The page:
Author: Emma Straub
Publication Date: May 31, 2016
Genre: Fiction, Contemporary, Women’s Fiction/Chick Lit, Romance
Note: I received an ARC from Riverheads Books via Goodreads First Reads in exchange for an honest review.
From the New York Times‒bestselling author of The Vacationers, a smart, highly entertaining novel about a tight-knit group of friends from college—their own kids now going to college—and what it means to finally grow up well after adulthood has set in.
Friends and former college bandmates Elizabeth and Andrew and Zoe have watched one another marry, buy real estate, and start businesses and families, all while trying to hold on to the identities of their youth. But nothing ages them like having to suddenly pass the torch (of sexuality, independence, and the ineffable alchemy of cool) to their own offspring.
Back in the band’s heyday, Elizabeth put on a snarl over her Midwestern smile, Andrew let his unwashed hair grow past his chin, and Zoe was the lesbian all the straight women wanted to sleep with. Now nearing fifty, they all live within shouting distance in the same neighborhood deep in gentrified Brooklyn, and the trappings of the adult world seem to have arrived with ease. But the summer that their children reach maturity (and start sleeping together), the fabric of the adults’ lives suddenly begins to unravel, and the secrets and revelations that are finally let loose—about themselves, and about the famous fourth band member who soared and fell without them—can never be reclaimed.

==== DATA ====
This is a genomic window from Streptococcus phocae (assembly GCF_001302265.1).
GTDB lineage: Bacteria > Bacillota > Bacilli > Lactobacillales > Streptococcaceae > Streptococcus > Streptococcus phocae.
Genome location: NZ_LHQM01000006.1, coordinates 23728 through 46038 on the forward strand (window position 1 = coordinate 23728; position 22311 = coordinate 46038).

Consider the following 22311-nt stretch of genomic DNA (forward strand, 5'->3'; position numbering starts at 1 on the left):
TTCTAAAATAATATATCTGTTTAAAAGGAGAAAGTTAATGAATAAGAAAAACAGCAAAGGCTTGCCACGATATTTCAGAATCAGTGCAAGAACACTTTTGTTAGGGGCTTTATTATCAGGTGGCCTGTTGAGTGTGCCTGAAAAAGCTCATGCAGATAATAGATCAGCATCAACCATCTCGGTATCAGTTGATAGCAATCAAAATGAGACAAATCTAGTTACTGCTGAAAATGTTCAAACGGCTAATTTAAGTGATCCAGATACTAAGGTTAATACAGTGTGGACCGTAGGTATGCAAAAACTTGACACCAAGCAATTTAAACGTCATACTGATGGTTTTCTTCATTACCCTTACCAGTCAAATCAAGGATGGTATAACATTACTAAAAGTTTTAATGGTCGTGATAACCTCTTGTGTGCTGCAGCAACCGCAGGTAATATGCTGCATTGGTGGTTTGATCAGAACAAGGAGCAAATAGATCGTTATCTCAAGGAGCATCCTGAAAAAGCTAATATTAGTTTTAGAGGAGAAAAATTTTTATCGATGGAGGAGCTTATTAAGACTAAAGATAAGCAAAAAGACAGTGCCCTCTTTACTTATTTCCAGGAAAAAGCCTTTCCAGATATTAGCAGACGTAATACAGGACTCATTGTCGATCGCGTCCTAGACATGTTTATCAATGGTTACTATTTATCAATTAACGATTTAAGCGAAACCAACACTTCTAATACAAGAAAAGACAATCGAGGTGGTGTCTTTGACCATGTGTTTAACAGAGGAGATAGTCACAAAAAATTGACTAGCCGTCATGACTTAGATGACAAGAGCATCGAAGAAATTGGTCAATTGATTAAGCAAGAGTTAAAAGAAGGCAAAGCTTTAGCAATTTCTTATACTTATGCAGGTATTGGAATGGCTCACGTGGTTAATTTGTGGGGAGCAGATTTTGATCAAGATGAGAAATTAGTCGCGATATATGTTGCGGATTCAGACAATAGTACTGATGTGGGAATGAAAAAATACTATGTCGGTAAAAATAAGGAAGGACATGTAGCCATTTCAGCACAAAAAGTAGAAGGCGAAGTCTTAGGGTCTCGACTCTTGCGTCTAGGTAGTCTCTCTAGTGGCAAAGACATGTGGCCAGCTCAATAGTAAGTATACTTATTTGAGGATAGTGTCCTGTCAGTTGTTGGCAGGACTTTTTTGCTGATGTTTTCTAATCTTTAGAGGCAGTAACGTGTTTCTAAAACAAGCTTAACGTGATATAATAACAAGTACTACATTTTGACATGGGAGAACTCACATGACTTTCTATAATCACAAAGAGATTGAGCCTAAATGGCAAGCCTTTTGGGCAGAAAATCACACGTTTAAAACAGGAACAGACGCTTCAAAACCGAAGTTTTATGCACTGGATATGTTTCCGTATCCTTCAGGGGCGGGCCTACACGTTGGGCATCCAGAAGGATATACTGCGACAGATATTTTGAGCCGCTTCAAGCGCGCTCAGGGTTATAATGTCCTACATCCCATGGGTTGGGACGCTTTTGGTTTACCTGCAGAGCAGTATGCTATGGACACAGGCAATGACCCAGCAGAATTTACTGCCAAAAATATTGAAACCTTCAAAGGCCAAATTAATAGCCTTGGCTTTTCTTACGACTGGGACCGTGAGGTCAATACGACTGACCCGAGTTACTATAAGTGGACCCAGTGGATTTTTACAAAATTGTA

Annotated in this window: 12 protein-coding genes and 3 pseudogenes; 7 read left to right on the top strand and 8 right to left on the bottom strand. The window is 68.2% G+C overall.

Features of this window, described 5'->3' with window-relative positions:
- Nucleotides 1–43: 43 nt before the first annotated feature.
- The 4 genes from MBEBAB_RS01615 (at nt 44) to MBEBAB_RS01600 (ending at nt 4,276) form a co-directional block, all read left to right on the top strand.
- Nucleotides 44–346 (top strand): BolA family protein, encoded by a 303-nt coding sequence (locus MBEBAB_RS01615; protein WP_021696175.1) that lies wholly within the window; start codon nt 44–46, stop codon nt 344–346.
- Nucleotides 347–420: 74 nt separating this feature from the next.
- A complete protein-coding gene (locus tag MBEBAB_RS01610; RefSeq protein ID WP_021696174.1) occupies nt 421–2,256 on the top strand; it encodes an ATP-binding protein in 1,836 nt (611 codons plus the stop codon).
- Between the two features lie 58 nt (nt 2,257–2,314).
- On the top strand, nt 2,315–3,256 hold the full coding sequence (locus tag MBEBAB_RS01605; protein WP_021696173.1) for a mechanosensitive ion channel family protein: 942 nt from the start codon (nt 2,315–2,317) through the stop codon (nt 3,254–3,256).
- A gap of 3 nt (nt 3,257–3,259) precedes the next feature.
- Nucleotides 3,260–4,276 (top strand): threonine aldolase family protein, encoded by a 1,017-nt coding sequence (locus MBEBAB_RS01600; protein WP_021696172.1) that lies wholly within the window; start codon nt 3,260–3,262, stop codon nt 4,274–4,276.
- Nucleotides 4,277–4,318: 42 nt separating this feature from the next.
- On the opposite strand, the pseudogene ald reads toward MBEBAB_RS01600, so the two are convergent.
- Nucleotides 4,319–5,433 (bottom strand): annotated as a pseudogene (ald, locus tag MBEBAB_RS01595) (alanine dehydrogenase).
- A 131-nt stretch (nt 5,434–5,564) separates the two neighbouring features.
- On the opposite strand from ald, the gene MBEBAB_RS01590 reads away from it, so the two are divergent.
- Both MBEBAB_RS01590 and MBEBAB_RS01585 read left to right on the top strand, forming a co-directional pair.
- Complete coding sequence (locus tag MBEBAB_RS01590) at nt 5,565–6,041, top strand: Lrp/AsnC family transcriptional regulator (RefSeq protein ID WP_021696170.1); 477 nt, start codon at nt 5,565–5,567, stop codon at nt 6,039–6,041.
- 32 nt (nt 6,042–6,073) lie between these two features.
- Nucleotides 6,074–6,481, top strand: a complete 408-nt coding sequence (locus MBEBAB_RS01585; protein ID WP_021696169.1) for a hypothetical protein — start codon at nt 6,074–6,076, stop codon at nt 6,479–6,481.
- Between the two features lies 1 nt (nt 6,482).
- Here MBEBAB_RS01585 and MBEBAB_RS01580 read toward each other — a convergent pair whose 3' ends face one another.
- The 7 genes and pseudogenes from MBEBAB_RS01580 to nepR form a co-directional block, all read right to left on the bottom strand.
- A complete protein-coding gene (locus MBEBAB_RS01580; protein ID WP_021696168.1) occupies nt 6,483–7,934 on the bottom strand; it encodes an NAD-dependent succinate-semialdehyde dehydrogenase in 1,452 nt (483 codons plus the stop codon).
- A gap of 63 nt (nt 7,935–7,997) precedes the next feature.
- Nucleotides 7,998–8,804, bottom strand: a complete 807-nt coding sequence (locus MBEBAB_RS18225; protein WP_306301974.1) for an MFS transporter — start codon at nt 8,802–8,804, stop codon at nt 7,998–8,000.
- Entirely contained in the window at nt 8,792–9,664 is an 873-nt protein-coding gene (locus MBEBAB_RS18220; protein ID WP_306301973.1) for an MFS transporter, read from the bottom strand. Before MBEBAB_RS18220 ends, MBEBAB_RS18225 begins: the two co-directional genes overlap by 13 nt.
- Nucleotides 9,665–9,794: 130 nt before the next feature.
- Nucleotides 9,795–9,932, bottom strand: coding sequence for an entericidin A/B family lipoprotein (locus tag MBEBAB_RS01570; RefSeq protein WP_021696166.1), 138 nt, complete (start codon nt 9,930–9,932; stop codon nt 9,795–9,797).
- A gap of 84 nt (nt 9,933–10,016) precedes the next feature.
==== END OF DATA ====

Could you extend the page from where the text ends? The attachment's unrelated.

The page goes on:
Straub packs wisdom and insight and humor together in a satisfying book about neighbors and nosiness, ambition and pleasure, the excitement of youth, the shock of middle age, and the fact that our passions—be they food, or friendship, or music—never go away, they just evolve and grow along with us.
★ ★ ★ ☆ ☆
If I had to describe Modern Lovers in one word it would be lackluster. Emma Straub’s writing was excellent, but the story was lacking excitement.
First, the pace of the book was really slow. There was a lot of conflict brewing between the characters, but nothing big happened until about 50% of the way through the book. Even then, that problem resolved quickly. The story went back to wading through the characters’ everyday lives until approximately 75% when the most interesting and exciting events took place.
Second, I had a hard time connecting to the characters. I empathized with their struggle to find their places in the world post kids, but their personalities drove me nuts. I didn’t like most of them. Elizabeth was so self-centered and could only see situations as they pertained to herself. Andrew loved her, but had no true direction in life. Zoe’s perspective lacked real emotion. Her relationship with Jane was frustrating because there wasn’t much communication between them. Ruby was kind of a mess and it felt like she was just using Harry. Harry was the only one I kind of liked, but he was naïve for a seventeen-year-old.
The only parts of Modern Lovers that I found myself truly interested in reading were the ones about the history of Lydia and Kitty’s Mustache. I wish more of the group’s college days would have been detailed in the book. I think that would have added some of the excitement the book was missing. It may have also helped me like the characters more.
So, would I suggest reading Modern Lovers? Yes and no. If you’re an Emma Straub fan, don’t mind books with a slower pace, or like stories about people with interconnected relationships this one is for you. If you can’t handle a slow-paced book with lots of complex relationships, skip this one.